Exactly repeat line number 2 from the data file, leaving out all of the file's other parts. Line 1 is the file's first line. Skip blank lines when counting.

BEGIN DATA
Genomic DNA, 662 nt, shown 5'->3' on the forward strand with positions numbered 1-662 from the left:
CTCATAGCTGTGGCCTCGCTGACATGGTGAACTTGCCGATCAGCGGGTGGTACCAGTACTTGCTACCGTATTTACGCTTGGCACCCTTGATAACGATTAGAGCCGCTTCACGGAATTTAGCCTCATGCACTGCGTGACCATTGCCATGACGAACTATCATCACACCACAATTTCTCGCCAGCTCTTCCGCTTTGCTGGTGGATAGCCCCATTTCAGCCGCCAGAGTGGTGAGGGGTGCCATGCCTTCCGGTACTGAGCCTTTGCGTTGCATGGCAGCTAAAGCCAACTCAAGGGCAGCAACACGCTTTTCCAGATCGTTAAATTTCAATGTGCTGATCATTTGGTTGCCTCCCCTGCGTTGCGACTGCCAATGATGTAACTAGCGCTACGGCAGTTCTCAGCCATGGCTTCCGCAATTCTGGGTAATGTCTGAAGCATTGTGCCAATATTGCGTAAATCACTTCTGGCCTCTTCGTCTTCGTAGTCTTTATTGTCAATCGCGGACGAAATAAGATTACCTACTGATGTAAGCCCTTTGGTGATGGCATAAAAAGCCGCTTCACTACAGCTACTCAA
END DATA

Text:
CTCATAGCTGTGGCCTCGCTGACATGGTGAACTTGCCGATCAGCGGGTGGTACCAGTACTTGCTACCGTATTTACGCTTGGCACCCTTGATAACGATTAGAGCCGCTTCACGGAATTTAGCCTCATGCACTGCGTGACCATTGCCATGACGAACTATCATCACACCACAATTTCTCGCCAGCTCTTCCGCTTTGCTGGTGGATAGCCCCATTTCAGCCGCCAGAGTGGTGAGGGGTGCCATGCCTTCCGGTACTGAGCCTTTGCGTTGCATGGCAGCTAAAGCCAACTCAAGGGCAGCAACACGCTTTTCCAGATCGTTAAATTTCAATGTGCTGATCATTTGGTTGCCTCCCCTGCGTTGCGACTGCCAATGATGTAACTAGCGCTACGGCAGTTCTCAGCCATGGCTTCCGCAATTCTGGGTAATGTCTGAAGCATTGTGCCAATATTGCGTAAATCACTTCTGGCCTCTTCGTCTTCGTAGTCTTTATTGTCAATCGCGGACGAAATAAGATTACCTACTGATGTAAGCCCTTTGGTGATGGCATAAAAAGCCGCTTCACTACAGCTACTCAA